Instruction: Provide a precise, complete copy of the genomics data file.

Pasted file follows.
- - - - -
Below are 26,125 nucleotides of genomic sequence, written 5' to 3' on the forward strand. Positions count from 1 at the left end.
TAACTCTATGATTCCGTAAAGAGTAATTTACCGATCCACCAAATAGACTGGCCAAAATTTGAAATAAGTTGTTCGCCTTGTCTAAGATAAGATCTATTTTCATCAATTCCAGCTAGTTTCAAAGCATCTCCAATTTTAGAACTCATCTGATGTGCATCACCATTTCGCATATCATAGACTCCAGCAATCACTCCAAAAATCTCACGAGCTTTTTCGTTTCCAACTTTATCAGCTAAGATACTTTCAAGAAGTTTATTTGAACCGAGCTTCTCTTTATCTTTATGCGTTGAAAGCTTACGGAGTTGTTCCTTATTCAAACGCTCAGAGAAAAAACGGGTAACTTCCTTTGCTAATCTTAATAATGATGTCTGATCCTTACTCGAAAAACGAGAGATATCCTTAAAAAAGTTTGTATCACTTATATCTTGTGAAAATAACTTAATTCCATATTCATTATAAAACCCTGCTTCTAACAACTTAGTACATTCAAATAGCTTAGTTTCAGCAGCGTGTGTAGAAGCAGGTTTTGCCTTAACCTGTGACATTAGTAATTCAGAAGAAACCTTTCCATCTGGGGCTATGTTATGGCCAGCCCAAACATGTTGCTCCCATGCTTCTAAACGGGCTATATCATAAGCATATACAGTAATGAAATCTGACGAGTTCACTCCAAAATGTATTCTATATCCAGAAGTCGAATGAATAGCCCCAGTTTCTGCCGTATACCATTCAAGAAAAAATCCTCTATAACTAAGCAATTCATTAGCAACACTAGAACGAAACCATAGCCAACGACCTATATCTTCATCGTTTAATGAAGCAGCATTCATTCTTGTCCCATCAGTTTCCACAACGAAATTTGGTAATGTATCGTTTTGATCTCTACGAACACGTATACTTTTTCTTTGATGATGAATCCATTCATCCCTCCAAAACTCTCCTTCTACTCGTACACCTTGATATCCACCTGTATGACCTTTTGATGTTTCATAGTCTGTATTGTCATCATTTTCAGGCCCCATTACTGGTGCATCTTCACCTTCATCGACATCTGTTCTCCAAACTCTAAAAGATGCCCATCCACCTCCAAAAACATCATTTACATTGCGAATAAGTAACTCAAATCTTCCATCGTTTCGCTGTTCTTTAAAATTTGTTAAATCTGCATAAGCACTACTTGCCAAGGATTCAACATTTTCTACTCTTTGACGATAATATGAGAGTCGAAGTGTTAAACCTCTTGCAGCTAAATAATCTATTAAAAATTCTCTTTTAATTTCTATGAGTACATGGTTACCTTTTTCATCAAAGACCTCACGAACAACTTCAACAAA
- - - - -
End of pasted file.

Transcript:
Below are 26,125 nucleotides of genomic sequence, written 5' to 3' on the forward strand. Positions count from 1 at the left end.
TAACTCTATGATTCCGTAAAGAGTAATTTACCGATCCACCAAATAGACTGGCCAAAATTTGAAATAAGTTGTTCGCCTTGTCTAAGATAAGATCTATTTTCATCAATTCCAGCTAGTTTCAAAGCATCTCCAATTTTAGAACTCATCTGATGTGCATCACCATTTCGCATATCATAGACTCCAGCAATCACTCCAAAAATCTCACGAGCTTTTTCGTTTCCAACTTTATCAGCTAAGATACTTTCAAGAAGTTTATTTGAACCGAGCTTCTCTTTATCTTTATGCGTTGAAAGCTTACGGAGTTGTTCCTTATTCAAACGCTCAGAGAAAAAACGGGTAACTTCCTTTGCTAATCTTAATAATGATGTCTGATCCTTACTCGAAAAACGAGAGATATCCTTAAAAAAGTTTGTATCACTTATATCTTGTGAAAATAACTTAATTCCATATTCATTATAAAACCCTGCTTCTAACAACTTAGTACATTCAAATAGCTTAGTTTCAGCAGCGTGTGTAGAAGCAGGTTTTGCCTTAACCTGTGACATTAGTAATTCAGAAGAAACCTTTCCATCTGGGGCTATGTTATGGCCAGCCCAAACATGTTGCTCCCATGCTTCTAAACGGGCTATATCATAAGCATATACAGTAATGAAATCTGACGAGTTCACTCCAAAATGTATTCTATATCCAGAAGTCGAATGAATAGCCCCAGTTTCTGCCGTATACCATTCAAGAAAAAATCCTCTATAACTAAGCAATTCATTAGCAACACTAGAACGAAACCATAGCCAACGACCTATATCTTCATCGTTTAATGAAGCAGCATTCATTCTTGTCCCATCAGTTTCCACAACGAAATTTGGTAATGTATCGTTTTGATCTCTACGAACACGTATACTTTTTCTTTGATGATGAATCCATTCATCCCTCCAAAACTCTCCTTCTACTCGTACACCTTGATATCCACCTGTATGACCTTTTGATGTTTCATAGTCTGTATTGTCATCATTTTCAGGCCCCATTACTGGTGCATCTTCACCTTCATCGACATCTGTTCTCCAAACTCTAAAAGATGCCCATCCACCTCCAAAAACATCATTTACATTGCGAATAAGTAACTCAAATCTTCCATCGTTTCGCTGTTCTTTAAAATTTGTTAAATCTGCATAAGCACTACTTGCCAAGGATTCAACATTTTCTACTCTTTGACGATAATATGAGAGTCGAAGTGTTAAACCTCTTGCAGCTAAATAATCTATTAAAAATTCTCTTTTAATTTCTATGAGTACATGGTTACCTTTTTCATCAAAGACCTCACGAACAACTTCAACAAA